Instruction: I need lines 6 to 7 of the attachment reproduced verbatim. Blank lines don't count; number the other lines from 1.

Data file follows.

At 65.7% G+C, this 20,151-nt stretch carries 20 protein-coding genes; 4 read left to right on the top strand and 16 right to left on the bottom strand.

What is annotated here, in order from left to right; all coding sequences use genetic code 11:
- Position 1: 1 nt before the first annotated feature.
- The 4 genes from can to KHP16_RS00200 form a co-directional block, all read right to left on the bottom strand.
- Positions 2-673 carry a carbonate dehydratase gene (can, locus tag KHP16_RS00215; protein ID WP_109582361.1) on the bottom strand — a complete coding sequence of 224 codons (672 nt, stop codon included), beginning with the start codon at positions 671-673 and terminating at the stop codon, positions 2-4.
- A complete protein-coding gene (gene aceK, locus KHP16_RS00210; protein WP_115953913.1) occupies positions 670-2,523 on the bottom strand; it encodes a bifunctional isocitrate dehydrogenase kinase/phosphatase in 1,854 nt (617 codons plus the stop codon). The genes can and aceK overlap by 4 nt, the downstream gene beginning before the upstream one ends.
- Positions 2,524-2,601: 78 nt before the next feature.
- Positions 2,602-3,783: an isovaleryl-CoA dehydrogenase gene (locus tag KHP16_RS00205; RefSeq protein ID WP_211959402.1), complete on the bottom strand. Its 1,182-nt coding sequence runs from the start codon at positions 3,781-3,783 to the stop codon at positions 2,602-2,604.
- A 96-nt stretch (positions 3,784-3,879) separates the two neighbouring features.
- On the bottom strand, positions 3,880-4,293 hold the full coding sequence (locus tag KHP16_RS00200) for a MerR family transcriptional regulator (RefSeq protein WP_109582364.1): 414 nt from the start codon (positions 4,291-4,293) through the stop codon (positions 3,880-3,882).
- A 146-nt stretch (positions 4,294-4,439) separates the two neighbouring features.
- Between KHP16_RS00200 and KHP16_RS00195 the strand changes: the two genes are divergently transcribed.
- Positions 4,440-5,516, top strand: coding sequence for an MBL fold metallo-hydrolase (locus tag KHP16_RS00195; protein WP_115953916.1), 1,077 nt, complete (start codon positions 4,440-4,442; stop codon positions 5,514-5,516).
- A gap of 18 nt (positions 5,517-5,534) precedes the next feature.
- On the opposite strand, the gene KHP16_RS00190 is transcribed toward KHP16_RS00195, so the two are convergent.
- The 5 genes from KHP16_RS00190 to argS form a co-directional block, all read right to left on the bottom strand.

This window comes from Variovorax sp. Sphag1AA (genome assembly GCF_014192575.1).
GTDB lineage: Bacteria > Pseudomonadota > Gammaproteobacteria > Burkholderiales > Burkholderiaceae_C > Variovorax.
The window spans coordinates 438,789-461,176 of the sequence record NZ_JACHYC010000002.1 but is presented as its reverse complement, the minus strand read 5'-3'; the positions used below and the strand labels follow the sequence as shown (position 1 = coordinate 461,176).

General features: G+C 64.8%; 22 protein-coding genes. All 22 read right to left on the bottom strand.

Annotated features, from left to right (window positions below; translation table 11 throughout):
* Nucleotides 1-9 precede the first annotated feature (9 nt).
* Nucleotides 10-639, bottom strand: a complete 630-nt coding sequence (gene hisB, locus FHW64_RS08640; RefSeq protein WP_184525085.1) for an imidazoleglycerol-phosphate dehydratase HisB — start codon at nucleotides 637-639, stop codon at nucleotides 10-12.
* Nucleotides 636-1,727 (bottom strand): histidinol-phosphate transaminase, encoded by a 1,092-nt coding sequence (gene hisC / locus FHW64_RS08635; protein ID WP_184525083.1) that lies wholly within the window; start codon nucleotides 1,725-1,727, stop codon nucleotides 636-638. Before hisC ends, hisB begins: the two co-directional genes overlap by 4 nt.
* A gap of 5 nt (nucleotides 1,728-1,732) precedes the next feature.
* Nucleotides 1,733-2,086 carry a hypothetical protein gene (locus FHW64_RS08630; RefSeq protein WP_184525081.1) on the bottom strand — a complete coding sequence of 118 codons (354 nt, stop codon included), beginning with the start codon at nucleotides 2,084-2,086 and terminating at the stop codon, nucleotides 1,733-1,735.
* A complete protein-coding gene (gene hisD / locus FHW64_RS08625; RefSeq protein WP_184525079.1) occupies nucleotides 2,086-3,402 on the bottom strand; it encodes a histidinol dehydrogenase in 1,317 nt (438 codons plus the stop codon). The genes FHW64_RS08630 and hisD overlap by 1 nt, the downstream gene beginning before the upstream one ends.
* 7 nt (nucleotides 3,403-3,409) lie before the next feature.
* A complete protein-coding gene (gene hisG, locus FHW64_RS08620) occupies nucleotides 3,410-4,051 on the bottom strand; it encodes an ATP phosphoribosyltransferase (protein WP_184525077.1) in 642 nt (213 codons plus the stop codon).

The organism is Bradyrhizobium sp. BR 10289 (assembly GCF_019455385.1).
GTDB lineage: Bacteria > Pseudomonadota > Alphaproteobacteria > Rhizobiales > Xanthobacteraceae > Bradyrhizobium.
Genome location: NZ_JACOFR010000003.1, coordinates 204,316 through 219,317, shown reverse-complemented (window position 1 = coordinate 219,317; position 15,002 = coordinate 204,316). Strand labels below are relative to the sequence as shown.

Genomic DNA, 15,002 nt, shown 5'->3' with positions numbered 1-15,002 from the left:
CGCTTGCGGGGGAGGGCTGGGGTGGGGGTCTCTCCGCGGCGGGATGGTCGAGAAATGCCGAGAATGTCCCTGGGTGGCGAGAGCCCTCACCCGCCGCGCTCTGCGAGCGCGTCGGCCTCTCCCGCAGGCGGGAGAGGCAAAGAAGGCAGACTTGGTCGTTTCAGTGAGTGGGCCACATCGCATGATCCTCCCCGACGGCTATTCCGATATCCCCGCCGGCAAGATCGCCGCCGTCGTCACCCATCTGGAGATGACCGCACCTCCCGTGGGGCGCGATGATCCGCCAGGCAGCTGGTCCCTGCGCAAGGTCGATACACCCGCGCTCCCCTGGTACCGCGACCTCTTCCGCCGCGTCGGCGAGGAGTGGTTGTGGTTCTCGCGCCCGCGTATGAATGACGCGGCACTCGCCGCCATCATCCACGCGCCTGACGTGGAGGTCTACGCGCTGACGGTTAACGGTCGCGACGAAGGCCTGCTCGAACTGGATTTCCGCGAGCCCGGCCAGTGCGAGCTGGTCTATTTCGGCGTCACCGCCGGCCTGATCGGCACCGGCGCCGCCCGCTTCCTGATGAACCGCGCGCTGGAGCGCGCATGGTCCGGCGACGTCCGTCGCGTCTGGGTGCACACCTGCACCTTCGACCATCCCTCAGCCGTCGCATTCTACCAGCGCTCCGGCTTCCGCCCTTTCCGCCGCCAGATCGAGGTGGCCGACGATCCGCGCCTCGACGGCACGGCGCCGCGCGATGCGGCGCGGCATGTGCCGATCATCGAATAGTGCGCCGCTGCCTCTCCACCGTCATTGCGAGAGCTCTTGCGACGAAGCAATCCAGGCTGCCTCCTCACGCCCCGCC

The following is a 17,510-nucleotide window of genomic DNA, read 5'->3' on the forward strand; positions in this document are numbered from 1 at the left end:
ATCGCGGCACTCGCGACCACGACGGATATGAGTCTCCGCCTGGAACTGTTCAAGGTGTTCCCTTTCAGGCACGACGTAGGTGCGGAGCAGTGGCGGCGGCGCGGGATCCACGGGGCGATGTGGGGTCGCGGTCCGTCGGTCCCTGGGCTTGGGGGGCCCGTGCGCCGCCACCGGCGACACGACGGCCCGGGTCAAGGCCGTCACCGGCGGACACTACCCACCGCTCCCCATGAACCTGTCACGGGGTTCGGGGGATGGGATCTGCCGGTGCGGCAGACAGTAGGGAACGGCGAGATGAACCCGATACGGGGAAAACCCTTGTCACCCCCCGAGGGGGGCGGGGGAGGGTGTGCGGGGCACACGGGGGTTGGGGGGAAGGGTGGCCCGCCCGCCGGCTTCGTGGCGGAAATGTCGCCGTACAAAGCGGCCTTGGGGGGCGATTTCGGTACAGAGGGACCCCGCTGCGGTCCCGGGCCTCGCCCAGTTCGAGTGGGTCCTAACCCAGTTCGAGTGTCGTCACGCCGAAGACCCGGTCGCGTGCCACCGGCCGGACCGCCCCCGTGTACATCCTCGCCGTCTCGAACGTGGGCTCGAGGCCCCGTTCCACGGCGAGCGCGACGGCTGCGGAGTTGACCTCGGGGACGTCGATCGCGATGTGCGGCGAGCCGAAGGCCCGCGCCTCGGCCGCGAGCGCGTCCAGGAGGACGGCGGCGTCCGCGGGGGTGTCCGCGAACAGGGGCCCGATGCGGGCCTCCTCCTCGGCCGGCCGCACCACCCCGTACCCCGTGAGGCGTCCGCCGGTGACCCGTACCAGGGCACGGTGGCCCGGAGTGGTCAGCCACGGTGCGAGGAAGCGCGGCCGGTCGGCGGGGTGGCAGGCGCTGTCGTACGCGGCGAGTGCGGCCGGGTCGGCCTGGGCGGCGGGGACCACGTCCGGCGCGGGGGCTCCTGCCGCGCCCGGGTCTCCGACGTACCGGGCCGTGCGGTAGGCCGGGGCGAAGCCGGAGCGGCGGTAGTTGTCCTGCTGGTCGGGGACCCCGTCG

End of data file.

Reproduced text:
- A complete protein-coding gene (gene aceK, locus KHP16_RS00210; protein WP_115953913.1) occupies positions 670-2,523 on the bottom strand; it encodes a bifunctional isocitrate dehydrogenase kinase/phosphatase in 1,854 nt (617 codons plus the stop codon). The genes can and aceK overlap by 4 nt, the downstream gene beginning before the upstream one ends.
- Positions 2,524-2,601: 78 nt before the next feature.